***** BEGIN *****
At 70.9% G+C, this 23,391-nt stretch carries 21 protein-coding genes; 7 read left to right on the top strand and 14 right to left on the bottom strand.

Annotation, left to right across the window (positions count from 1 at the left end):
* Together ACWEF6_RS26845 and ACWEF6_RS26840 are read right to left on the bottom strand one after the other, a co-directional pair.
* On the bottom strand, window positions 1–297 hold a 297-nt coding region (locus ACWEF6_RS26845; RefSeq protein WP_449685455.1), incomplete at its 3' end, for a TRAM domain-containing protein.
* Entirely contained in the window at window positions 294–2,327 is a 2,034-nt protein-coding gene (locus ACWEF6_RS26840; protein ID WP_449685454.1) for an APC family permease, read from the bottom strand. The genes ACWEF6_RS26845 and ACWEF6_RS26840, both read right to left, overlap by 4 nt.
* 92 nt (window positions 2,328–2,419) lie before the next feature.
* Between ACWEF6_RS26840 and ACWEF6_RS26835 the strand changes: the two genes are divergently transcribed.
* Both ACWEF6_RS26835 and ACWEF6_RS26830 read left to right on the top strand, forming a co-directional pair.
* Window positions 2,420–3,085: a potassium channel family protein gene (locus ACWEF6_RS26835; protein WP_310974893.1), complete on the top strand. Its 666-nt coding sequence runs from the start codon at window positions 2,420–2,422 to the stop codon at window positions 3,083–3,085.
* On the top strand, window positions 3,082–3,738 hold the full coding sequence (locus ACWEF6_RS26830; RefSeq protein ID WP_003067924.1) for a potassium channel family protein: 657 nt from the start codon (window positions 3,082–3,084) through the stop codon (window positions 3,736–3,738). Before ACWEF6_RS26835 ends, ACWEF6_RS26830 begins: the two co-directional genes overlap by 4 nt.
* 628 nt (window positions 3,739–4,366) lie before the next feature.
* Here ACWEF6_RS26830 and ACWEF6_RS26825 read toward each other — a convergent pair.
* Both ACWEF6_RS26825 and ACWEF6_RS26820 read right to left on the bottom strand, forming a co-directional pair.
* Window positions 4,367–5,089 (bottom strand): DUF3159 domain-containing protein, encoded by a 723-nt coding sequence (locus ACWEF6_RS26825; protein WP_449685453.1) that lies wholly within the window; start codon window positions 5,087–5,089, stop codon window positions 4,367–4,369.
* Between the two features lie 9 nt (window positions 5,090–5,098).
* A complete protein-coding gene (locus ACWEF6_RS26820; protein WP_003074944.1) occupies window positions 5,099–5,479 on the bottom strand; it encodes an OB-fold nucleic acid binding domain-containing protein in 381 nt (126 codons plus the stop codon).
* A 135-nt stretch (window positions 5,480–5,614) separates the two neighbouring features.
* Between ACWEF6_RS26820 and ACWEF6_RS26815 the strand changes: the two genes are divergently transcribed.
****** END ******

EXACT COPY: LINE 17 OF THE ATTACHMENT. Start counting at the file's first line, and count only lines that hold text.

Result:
* A 135-nt stretch (window positions 5,480–5,614) separates the two neighbouring features.